Yes, of course.

What I've been doing with the profiler (which BTW, is a sampling
profiler...) is this: run in both modes - single process and cluster for
the same duration of time, then compare the absolute execution time.

The thing is, the profiler will show you where the CPU is spent, but what I
want to understand is why, when using the express version, suddenly the
effect of splitting the traffic to two seems to use that much more CPU in
relation to when running in a single process.
You see, when using the cluster module you have 3 processes: 1 master and 2
workers. The master routes requests in a round robin manner to the 2
workers.
Without Express, you see the master taking close to 0 CPU and the work
being roughly routed to the two workers.
The result is a slightly higher CPU usage with each worker doing pretty
much what previously a single process did (only half the requests).

When using express, the master process acts the same way - express is not
used on that process. Not even loaded to memory.
So OK, with Express there's a certain extra XX% of work that's being done
because it also handles HTTP routes, does more elaborate request parsing
and what not.
For the sake of example, let's say it does +47% work as it happened when I
measured it on my machines.
I still expect that when moving to the clustered setup, although this extra
47% will apply to each process, the grand total of CPU will be roughly the
same (or actually slightly larger) than when running in a single process -
just like it was when not using Express.
After all, the Express code is agnostic to running in a single process, or
via the cluster module.

So since the actual result is that the difference goes up to 111%, I was
thinking that there's something else going on here as well and that the
processes are somehow interfering with one another somehow  - directly or
indirectly.
I'm not sure a profiler is the right tool to check that and hence my
question - what is.

On Mon, Sep 19, 2016 at 2:02 PM, Richard Warburton <
richard.warbur...@gmail.com> wrote:

> Hi,
>
> Execution profilers are designed to tell you what part of your code is
> using up CPU time. I don't regularly touch Javascript myself, but the V8
> Javascript runtime contains a builtin sampling profiler which can be run
> from node so that seems like a good place to start.
>
> On Mon, Sep 19, 2016 at 10:10 AM, Adam <adamho...@gmail.com> wrote:
>
>> Hi,
>>
>> I've encountered a CPU issue which is somewhat of a puzzler for me.
>>
>> Here's a description of what I'm doing: While investigating why an
>> application written for Node.js was consuming what seemed to us as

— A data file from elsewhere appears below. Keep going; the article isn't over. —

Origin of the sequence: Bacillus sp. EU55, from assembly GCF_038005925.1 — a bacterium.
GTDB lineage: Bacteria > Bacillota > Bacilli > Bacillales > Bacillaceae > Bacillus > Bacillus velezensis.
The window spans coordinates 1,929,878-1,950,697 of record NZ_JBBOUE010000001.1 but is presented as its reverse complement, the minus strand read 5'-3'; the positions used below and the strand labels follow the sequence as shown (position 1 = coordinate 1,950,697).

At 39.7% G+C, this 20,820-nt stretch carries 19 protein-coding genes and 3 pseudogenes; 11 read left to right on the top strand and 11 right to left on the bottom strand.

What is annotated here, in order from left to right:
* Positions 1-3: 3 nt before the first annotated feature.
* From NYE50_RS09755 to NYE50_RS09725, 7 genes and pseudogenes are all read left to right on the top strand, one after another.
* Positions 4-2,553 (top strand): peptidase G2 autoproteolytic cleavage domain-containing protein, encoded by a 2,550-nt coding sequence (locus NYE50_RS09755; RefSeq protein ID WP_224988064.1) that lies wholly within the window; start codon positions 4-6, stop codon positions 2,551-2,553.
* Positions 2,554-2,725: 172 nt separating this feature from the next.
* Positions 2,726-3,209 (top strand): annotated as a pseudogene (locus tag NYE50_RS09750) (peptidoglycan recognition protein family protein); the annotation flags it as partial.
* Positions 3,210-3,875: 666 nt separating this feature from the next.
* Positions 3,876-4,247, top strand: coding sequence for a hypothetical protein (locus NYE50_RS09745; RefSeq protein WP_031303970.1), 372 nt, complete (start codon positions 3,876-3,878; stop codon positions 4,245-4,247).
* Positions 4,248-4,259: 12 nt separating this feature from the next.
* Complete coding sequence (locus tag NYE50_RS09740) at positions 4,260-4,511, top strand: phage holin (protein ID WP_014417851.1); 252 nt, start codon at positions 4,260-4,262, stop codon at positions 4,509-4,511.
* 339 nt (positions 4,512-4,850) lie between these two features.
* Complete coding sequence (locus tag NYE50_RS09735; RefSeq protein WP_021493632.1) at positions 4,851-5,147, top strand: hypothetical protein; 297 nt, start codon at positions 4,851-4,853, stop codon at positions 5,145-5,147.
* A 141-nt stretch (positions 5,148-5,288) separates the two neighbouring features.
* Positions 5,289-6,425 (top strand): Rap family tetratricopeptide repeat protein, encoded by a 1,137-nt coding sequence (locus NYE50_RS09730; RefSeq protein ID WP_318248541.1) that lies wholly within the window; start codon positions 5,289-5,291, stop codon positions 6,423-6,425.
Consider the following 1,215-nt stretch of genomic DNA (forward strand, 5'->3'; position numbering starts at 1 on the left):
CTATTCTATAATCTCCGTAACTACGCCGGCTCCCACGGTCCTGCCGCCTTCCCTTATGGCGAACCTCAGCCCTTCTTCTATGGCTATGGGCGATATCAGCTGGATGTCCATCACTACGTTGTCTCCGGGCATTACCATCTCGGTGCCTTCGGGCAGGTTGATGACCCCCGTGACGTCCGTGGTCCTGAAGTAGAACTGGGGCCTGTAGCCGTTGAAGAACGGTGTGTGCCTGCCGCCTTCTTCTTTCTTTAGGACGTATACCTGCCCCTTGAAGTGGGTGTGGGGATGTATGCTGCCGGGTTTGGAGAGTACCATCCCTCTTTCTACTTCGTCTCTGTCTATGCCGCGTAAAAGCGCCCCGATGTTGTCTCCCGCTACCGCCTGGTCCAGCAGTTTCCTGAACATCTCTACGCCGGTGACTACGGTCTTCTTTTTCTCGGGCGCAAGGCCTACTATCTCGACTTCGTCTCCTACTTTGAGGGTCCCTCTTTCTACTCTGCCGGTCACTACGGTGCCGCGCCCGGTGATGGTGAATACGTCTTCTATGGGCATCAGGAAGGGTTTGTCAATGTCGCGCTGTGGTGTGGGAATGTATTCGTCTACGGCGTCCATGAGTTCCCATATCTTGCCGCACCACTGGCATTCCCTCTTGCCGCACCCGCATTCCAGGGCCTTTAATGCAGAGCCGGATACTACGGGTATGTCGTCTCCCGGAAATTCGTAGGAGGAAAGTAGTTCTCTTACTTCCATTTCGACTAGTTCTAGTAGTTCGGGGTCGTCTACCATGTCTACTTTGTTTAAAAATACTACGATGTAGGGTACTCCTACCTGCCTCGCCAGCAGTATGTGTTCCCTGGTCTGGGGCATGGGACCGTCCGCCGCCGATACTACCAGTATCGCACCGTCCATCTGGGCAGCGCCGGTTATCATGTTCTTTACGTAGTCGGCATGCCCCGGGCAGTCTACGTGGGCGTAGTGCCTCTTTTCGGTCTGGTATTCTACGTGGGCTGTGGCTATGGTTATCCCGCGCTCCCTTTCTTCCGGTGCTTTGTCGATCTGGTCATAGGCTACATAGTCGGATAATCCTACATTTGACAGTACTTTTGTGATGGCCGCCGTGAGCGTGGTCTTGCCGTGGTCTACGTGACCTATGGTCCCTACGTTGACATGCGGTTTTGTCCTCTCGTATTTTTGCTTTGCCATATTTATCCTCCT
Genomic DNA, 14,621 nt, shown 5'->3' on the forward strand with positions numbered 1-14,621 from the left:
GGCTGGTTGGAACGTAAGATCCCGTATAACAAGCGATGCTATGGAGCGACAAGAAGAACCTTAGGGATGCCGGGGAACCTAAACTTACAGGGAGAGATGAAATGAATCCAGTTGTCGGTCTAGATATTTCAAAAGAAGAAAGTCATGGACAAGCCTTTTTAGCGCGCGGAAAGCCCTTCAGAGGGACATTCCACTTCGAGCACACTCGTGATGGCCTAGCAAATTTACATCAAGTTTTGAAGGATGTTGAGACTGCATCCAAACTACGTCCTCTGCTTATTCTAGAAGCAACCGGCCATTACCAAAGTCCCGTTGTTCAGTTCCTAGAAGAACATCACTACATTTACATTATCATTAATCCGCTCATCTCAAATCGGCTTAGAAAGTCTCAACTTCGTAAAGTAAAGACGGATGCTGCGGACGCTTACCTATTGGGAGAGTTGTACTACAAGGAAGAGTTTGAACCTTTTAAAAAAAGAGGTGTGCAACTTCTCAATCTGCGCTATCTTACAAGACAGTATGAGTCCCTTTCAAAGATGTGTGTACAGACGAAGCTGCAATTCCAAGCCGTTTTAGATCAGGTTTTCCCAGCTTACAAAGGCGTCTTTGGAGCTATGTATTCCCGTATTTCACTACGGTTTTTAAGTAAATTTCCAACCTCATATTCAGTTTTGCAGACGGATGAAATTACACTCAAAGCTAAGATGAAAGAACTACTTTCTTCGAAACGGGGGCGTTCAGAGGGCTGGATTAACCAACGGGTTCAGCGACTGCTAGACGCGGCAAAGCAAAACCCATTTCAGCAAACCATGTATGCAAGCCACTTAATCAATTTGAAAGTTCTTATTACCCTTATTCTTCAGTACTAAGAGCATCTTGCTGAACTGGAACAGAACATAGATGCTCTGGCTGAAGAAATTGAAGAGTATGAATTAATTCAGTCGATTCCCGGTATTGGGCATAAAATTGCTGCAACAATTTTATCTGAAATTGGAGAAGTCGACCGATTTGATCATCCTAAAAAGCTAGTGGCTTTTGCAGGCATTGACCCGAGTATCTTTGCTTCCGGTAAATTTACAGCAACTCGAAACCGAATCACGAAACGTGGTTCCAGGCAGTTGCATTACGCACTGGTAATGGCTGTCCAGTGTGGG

>> unreasonable amounts of CPU I ended up discovering that most of the CPU
>> usage is actually attributed to framework we're using - Express.
>> I've validated this by comparing two "Hello World" style applications,
>> both in single process mode and when using clustering.
>> I've implemented this super simple application using vanilla Node and
>> then again using express:
>>
>> Express version:
>> var express = require('express');
>> var app = express();
>>
>> let userCount = 0;
>> app.get('/', function (req, res) {
>>   userCount++;
>>   const hello = {msg: "Hello world", userCount: userCount};
>>   res.send(JSON.stringify(hello));
>> });
>>
>> app.listen(3000, function () {
>>   console.log('Example app listening on port 3000!');
>> });
>>
>>
>> Plain Node version
>> var http = require('http');
>>
>> let userCount = 0;
>> var server = http.createServer(function (request, response) {
>>     userCount++;
>>     response.writeHead(200, {"Content-Type": "application/json"});
>>     const hello = {msg: "Hello world", userCount: userCount};
>>     response.end(JSON.stringify(hello));
>> });
>>
>> server.listen(3000);
>> console.log("Server running at http://127.0.0.1:3000/";);
>>
>>
>> I've then used wrk2 from a load generator machine (c4.large - 2 CPUs) to
>> send a constant load (2k reqs/sec) to the machine (another c4.large)
>> running each of these 4 setups.
>> I was expecting to see higher CPU with express (after all it does more)
>> and I was expecting the clustered versions to use somewhat more CPU than
>> the single process versions.
>> What I actually saw was that indeed the express version uses more CPU
>> than the plain Node version, but while the extra total CPU used when
>> putting the plain Node version in a cluster was a bit higher, the same test
>> for the Express version yielding MUCH more CPU.
>>
>> Here are the grand totals in all cases this includes both CPUs:
>>
>>
>>    - single process - plain Node version - total 12.95%
>>    - 2 processes using Node's cluster module - plain Node version -
>>    total 14.52%
>>    - single process - Express version - total 19.05%
>>    - 2 processes using Node's cluster module - Express version - total
>>    30.66%
>>
>>
>> So, the results for the plain Node version are consistent with what I was
>> expecting, but the results for the Express version are not.
>> As an initial step, I'd like to understand why does putting the same code
>> inside a cluster perform so much worse when using express.
>> So I'm wondering regarding two things:
>>
>>    1. Are my assumption even correct? Perhaps with increased processing
>>    it IS actually expected to see such deterioration when moving from single
>>    to clustered?
>>    2. If my assumption is correct, which tools (if any...) can I use to
>>    diagnose this so I'll know what to look for when I dive into the code. My
>>    initial intuition was increased context switches, but looking at vmstat
>>    output I could not find proof for that.
>>
>>
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>
>
>
> --
> regards,
>
>   Richard Warburton
>
>   http://insightfullogic.com
>   @RichardWarburto <http://twitter.com/richardwarburto>
>
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